Trips.  Down 19% and 39 percent shore based.  This is stunning.  See the drop in shore based landings such as spot..  The DMF likes to talk about CPUE so is the drop due to effort or stocks?  I always like the saying, if you build a stock the fishermen will come.  

Bluefish.  Coastwide rec landing have been down so this is not a surprise.  In fact the ASMFC/MAFMC have historically transferred rec quota to comms.  Also, the upcoming meetings are trying to move rec allocations to comms.  If you want to continue to have abundant bluefish, then y'all ought to say so.

Spot.  Where the heck did the spot go?  This is really pitiful  This is probably the most glaring item. Shoot, even more kingfishes (sea mullets) were landed than spot.  

Kingfishes.  We dont have a valid stock assessment to follow where they are going.  Up or down?  We need to get on this assessment, because with the more intense shrimp trawling on the beach, it will impact these sea mullets (there are three species lumped together).  Oh the hidden cost of shrimping.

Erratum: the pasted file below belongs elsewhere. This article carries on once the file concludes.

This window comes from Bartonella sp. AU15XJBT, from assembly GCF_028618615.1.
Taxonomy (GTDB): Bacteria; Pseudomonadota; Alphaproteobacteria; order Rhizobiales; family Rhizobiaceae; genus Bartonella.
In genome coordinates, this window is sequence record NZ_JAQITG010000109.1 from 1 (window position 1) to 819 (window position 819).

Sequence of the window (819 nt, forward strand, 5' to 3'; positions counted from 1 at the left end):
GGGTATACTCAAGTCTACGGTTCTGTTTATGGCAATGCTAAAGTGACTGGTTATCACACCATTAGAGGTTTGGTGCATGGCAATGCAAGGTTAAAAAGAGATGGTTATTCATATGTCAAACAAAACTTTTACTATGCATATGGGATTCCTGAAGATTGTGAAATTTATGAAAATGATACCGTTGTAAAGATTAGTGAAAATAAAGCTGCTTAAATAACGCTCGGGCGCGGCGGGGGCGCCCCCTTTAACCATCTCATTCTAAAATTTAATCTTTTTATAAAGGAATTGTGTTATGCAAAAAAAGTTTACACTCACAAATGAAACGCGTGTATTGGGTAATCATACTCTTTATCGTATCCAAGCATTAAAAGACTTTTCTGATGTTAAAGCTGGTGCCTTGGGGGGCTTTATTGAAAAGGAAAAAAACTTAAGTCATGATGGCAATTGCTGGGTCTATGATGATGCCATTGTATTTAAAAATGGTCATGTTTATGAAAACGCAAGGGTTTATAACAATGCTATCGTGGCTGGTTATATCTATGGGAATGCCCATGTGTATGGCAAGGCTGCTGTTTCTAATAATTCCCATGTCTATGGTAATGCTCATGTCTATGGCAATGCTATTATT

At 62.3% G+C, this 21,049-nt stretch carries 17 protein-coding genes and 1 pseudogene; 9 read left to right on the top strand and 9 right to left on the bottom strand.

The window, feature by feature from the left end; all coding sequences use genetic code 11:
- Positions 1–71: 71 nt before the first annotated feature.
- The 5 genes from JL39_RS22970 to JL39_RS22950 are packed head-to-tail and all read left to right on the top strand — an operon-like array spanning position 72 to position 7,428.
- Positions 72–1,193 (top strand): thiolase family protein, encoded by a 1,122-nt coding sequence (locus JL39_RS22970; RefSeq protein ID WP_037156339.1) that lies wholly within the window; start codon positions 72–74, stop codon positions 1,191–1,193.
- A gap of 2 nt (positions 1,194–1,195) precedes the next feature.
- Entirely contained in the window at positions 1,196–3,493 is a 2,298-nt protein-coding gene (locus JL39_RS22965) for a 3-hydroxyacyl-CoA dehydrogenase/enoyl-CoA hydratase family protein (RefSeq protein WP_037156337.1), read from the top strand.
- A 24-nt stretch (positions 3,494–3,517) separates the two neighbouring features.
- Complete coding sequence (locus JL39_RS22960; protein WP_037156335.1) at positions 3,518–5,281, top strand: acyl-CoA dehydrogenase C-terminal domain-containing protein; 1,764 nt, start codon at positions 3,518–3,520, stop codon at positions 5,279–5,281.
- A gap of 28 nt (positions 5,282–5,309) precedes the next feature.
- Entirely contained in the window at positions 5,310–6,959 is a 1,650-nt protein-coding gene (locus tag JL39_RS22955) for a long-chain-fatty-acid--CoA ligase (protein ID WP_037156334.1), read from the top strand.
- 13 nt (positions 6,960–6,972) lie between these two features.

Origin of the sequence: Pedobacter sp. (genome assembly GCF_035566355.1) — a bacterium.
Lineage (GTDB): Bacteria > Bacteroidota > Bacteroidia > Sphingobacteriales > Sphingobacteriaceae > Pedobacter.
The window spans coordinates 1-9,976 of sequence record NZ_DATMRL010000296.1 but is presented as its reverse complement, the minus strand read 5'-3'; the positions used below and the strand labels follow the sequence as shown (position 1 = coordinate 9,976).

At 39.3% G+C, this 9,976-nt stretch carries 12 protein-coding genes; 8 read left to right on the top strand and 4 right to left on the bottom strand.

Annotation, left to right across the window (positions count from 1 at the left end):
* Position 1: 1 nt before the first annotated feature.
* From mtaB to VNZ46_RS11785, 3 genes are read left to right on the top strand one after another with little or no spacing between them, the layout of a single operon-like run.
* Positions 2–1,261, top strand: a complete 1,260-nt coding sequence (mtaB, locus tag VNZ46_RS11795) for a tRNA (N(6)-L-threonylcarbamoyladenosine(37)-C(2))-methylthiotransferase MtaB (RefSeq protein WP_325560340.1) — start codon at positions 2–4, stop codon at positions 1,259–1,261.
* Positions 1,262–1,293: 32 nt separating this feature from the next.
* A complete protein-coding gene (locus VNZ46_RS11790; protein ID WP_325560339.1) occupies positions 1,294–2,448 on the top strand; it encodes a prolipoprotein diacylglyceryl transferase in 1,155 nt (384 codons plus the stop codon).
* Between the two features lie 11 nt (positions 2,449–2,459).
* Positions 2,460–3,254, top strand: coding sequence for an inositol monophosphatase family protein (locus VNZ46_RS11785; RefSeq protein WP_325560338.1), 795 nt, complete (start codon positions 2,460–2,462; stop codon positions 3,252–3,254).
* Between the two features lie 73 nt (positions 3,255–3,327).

The above comments are my personal opinion and do not represent those of any organizations or agencies I may be a member of.
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Post Options Post Options   Thanks (0) Thanks(0)   Quote TomM Quote  Post ReplyReply Direct Link To This Post Posted: 12 June 2018 at 10:03pm
Bread an they make this ballyhoo up every day
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Post Options Post Options   Thanks (0) Thanks(0)   Quote 23Mako Quote  Post ReplyReply Direct Link To This Post Posted: 12 June 2018 at 8:24pm
Total commercial harvest was 54.4 million pounds spread across a few thousand commercial fishermen. 

Recreational harvest was 11 million pounds spreads across almost 470,000 recreational fishermen. 

Seems like a great balance!